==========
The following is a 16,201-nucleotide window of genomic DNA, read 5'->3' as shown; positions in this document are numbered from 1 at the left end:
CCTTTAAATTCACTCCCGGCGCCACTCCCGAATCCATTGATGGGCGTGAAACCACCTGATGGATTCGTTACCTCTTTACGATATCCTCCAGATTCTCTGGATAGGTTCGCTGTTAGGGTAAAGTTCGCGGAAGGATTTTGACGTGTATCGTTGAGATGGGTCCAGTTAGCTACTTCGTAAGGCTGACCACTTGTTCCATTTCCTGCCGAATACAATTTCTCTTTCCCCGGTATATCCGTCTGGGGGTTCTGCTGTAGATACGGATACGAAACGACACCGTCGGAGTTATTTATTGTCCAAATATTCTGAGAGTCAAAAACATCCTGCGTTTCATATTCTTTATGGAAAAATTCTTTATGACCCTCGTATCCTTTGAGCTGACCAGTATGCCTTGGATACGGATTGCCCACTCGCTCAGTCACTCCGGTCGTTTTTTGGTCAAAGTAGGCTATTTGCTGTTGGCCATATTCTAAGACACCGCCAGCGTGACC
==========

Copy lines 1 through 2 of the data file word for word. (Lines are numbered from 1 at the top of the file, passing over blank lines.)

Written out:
The following is a 16,201-nucleotide window of genomic DNA, read 5'->3' as shown; positions in this document are numbered from 1 at the left end:
CCTTTAAATTCACTCCCGGCGCCACTCCCGAATCCATTGATGGGCGTGAAACCACCTGATGGATTCGTTACCTCTTTACGATATCCTCCAGATTCTCTGGATAGGTTCGCTGTTAGGGTAAAGTTCGCGGAAGGATTTTGACGTGTATCGTTGAGATGGGTCCAGTTAGCTACTTCGTAAGGCTGACCACTTGTTCCATTTCCTGCCGAATACAATTTCTCTTTCCCCGGTATATCCGTCTGGGGGTTCTGCTGTAGATACGGATACGAAACGACACCGTCGGAGTTATTTATTGTCCAAATATTCTGAGAGTCAAAAACATCCTGCGTTTCATATTCTTTATGGAAAAATTCTTTATGACCCTCGTATCCTTTGAGCTGACCAGTATGCCTTGGATACGGATTGCCCACTCGCTCAGTCACTCCGGTCGTTTTTTGGTCAAAGTAGGCTATTTGCTGTTGGCCATATTCTAAGACACCGCCAGCGTGACC